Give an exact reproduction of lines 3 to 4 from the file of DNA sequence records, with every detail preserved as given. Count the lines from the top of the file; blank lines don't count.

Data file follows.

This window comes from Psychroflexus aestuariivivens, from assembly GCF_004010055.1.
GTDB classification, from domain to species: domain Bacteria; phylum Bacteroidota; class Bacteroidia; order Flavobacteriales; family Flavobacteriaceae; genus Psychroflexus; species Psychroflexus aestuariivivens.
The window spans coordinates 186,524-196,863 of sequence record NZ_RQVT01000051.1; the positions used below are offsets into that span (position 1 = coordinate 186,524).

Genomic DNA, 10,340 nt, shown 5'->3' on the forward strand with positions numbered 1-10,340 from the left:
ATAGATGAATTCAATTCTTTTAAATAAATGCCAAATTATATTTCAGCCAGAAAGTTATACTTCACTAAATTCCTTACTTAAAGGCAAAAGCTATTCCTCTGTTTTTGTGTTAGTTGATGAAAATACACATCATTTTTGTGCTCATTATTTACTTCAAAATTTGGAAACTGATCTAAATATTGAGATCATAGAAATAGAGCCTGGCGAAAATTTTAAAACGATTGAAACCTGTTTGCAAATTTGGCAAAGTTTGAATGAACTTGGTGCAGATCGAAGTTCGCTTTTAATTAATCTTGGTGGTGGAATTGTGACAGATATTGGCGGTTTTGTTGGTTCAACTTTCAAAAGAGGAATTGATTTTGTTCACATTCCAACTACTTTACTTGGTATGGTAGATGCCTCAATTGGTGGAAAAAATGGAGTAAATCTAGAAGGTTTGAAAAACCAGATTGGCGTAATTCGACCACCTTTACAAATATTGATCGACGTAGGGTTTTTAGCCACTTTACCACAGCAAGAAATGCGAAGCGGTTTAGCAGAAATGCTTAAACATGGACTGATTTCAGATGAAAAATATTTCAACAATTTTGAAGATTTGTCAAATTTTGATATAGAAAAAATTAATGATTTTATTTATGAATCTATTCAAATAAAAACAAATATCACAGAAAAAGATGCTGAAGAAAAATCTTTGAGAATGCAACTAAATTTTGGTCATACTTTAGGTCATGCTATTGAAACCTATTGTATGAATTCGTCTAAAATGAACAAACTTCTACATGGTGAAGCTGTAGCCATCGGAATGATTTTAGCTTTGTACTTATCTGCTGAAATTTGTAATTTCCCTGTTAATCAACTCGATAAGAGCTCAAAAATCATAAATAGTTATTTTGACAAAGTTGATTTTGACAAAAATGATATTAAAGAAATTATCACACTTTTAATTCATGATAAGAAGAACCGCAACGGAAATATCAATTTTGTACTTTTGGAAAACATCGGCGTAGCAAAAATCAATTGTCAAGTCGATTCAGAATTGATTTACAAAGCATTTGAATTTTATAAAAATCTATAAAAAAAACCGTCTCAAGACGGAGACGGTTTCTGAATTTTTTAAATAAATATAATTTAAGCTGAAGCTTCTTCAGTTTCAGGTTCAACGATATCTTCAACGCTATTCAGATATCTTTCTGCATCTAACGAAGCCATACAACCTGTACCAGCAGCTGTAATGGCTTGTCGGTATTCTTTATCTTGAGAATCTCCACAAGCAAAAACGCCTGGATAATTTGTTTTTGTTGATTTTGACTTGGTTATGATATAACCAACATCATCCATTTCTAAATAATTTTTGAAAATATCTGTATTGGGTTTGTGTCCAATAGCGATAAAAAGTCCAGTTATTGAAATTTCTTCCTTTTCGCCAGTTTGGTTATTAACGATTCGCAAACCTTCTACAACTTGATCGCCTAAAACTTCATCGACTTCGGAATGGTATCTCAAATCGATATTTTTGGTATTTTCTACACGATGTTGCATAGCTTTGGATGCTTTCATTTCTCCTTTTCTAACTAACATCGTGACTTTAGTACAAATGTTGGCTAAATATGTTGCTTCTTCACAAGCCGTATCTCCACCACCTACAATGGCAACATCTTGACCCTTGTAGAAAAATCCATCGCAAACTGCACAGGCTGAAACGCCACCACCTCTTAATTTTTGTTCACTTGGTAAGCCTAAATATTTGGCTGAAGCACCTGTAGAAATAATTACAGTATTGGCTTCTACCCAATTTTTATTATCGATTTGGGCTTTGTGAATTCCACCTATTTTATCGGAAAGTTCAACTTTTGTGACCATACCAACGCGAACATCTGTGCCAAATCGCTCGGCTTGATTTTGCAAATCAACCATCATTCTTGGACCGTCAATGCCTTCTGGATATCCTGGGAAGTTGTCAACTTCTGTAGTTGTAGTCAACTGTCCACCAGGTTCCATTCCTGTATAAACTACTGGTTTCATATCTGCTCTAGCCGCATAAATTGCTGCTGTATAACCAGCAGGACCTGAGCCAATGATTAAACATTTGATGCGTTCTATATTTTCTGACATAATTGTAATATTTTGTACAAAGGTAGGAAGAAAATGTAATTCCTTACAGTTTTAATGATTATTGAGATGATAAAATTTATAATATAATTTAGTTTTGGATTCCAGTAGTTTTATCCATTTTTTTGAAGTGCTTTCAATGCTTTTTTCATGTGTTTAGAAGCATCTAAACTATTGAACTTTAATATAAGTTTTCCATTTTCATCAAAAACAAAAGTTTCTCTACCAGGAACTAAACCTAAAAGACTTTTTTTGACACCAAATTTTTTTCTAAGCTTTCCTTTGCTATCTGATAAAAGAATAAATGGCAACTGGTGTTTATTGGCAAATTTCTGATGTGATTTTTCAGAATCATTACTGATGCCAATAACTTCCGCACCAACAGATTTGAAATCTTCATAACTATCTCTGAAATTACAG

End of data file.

The window spans coordinates 186,524-196,863 of sequence record NZ_RQVT01000051.1; the positions used below are offsets into that span (position 1 = coordinate 186,524).

Genomic DNA, 10,340 nt, shown 5'->3' on the forward strand with positions numbered 1-10,340 from the left: